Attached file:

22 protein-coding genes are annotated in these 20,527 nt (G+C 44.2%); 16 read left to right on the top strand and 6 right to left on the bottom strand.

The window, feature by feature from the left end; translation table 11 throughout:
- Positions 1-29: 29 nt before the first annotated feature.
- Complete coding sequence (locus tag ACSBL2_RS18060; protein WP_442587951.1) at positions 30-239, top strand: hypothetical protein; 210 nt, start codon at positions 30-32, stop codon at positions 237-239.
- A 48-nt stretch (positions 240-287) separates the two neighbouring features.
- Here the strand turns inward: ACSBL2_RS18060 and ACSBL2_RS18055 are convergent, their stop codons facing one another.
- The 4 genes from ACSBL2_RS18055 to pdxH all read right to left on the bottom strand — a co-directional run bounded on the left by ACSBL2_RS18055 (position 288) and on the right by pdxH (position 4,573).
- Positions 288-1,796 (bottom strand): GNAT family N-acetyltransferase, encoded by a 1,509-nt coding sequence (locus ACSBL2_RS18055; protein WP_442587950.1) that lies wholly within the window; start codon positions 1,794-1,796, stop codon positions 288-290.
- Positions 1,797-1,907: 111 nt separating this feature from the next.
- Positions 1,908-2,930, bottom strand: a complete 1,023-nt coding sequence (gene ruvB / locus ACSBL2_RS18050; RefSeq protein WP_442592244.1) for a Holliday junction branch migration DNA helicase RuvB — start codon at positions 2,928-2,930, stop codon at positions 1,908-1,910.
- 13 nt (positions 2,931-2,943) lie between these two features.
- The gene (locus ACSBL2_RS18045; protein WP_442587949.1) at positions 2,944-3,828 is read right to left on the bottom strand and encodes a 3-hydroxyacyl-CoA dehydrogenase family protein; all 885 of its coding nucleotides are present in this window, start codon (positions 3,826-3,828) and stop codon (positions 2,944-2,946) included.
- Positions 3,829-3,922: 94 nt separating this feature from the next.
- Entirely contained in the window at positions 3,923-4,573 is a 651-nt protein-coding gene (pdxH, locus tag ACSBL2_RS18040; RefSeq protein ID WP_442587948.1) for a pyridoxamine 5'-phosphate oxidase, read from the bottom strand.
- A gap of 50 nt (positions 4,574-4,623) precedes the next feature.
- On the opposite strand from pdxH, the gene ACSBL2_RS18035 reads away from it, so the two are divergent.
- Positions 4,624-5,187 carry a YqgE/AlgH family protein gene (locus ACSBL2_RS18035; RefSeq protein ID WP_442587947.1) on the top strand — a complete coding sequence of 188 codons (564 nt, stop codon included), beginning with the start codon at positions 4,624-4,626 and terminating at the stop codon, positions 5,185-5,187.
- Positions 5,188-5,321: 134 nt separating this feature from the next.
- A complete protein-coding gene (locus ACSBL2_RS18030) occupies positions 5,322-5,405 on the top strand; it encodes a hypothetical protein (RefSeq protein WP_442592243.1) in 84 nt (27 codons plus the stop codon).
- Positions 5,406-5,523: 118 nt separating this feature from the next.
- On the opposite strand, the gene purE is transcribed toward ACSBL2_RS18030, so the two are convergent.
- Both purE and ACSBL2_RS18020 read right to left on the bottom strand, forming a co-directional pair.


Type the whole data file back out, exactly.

22 protein-coding genes are annotated in these 20,527 nt (G+C 44.2%); 16 read left to right on the top strand and 6 right to left on the bottom strand.

The window, feature by feature from the left end; translation table 11 throughout:
- Positions 1-29: 29 nt before the first annotated feature.
- Complete coding sequence (locus tag ACSBL2_RS18060; protein WP_442587951.1) at positions 30-239, top strand: hypothetical protein; 210 nt, start codon at positions 30-32, stop codon at positions 237-239.
- A 48-nt stretch (positions 240-287) separates the two neighbouring features.
- Here the strand turns inward: ACSBL2_RS18060 and ACSBL2_RS18055 are convergent, their stop codons facing one another.
- The 4 genes from ACSBL2_RS18055 to pdxH all read right to left on the bottom strand — a co-directional run bounded on the left by ACSBL2_RS18055 (position 288) and on the right by pdxH (position 4,573).
- Positions 288-1,796 (bottom strand): GNAT family N-acetyltransferase, encoded by a 1,509-nt coding sequence (locus ACSBL2_RS18055; protein WP_442587950.1) that lies wholly within the window; start codon positions 1,794-1,796, stop codon positions 288-290.
- Positions 1,797-1,907: 111 nt separating this feature from the next.
- Positions 1,908-2,930, bottom strand: a complete 1,023-nt coding sequence (gene ruvB / locus ACSBL2_RS18050; RefSeq protein WP_442592244.1) for a Holliday junction branch migration DNA helicase RuvB — start codon at positions 2,928-2,930, stop codon at positions 1,908-1,910.
- 13 nt (positions 2,931-2,943) lie between these two features.
- The gene (locus ACSBL2_RS18045; protein WP_442587949.1) at positions 2,944-3,828 is read right to left on the bottom strand and encodes a 3-hydroxyacyl-CoA dehydrogenase family protein; all 885 of its coding nucleotides are present in this window, start codon (positions 3,826-3,828) and stop codon (positions 2,944-2,946) included.
- Positions 3,829-3,922: 94 nt separating this feature from the next.
- Entirely contained in the window at positions 3,923-4,573 is a 651-nt protein-coding gene (pdxH, locus tag ACSBL2_RS18040; RefSeq protein ID WP_442587948.1) for a pyridoxamine 5'-phosphate oxidase, read from the bottom strand.
- A gap of 50 nt (positions 4,574-4,623) precedes the next feature.
- On the opposite strand from pdxH, the gene ACSBL2_RS18035 reads away from it, so the two are divergent.
- Positions 4,624-5,187 carry a YqgE/AlgH family protein gene (locus ACSBL2_RS18035; RefSeq protein ID WP_442587947.1) on the top strand — a complete coding sequence of 188 codons (564 nt, stop codon included), beginning with the start codon at positions 4,624-4,626 and terminating at the stop codon, positions 5,185-5,187.
- Positions 5,188-5,321: 134 nt separating this feature from the next.
- A complete protein-coding gene (locus ACSBL2_RS18030) occupies positions 5,322-5,405 on the top strand; it encodes a hypothetical protein (RefSeq protein WP_442592243.1) in 84 nt (27 codons plus the stop codon).
- Positions 5,406-5,523: 118 nt separating this feature from the next.
- On the opposite strand, the gene purE is transcribed toward ACSBL2_RS18030, so the two are convergent.
- Both purE and ACSBL2_RS18020 read right to left on the bottom strand, forming a co-directional pair.